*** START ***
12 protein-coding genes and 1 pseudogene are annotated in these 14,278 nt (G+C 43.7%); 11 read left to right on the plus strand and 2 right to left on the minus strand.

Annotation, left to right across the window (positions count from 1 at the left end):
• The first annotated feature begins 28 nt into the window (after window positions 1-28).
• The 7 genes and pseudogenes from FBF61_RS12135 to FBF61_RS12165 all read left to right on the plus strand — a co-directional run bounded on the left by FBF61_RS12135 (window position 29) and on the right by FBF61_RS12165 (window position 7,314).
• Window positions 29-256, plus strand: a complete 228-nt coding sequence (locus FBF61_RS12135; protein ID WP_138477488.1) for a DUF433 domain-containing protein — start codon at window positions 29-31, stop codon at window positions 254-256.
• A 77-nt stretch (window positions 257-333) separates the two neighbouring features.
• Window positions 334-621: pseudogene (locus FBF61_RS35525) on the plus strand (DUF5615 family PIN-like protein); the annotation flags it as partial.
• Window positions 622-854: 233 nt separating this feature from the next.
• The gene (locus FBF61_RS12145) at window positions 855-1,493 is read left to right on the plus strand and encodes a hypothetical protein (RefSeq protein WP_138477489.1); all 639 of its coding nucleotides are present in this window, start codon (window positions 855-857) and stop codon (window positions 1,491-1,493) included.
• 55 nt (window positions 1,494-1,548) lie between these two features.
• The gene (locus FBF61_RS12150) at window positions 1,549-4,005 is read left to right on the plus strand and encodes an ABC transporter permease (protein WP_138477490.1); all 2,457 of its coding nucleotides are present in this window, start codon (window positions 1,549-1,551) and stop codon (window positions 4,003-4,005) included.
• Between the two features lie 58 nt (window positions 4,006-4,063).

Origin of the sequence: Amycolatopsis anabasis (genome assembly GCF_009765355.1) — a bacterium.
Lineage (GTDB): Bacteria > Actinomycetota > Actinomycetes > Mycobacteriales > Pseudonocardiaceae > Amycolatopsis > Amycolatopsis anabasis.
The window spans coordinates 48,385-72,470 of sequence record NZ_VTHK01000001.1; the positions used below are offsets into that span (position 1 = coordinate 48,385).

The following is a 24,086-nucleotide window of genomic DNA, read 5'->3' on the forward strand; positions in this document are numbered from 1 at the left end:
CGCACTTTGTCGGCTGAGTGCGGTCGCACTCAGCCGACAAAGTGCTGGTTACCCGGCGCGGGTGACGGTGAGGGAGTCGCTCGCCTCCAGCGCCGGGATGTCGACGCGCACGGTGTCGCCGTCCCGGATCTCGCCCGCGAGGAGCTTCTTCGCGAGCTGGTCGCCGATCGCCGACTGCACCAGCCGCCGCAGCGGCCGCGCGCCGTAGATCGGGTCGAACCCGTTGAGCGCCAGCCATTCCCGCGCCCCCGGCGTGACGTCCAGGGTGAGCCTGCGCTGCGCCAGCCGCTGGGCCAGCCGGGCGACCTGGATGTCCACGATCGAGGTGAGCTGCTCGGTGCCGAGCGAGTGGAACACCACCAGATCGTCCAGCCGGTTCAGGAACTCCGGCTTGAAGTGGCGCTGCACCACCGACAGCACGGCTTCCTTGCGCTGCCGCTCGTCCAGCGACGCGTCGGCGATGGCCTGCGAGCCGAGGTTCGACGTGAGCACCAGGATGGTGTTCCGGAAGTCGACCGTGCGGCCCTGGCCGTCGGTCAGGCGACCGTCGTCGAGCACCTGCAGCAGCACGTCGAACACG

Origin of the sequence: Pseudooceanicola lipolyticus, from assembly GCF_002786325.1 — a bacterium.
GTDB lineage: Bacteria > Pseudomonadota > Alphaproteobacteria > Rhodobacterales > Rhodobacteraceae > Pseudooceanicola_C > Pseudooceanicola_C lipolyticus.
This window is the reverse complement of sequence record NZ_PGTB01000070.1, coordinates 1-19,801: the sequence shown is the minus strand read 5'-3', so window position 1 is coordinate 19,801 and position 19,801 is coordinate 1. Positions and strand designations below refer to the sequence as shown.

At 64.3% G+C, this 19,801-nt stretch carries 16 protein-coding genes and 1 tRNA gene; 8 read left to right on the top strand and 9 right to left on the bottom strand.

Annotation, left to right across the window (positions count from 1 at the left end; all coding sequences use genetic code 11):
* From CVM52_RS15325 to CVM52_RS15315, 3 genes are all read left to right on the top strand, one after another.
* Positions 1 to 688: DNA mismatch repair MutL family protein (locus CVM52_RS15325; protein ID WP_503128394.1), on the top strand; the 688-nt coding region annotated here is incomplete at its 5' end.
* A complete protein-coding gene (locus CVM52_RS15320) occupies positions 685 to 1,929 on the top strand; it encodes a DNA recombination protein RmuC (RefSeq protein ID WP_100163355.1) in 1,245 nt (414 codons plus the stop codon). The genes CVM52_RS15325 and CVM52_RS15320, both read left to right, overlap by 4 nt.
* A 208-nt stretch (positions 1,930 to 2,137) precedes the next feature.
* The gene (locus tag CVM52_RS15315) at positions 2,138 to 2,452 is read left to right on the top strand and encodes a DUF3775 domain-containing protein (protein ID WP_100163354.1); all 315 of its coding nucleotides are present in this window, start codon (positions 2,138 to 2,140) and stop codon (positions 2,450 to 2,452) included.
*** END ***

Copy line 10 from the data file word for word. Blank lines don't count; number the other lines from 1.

• 55 nt (window positions 1,494-1,548) lie between these two features.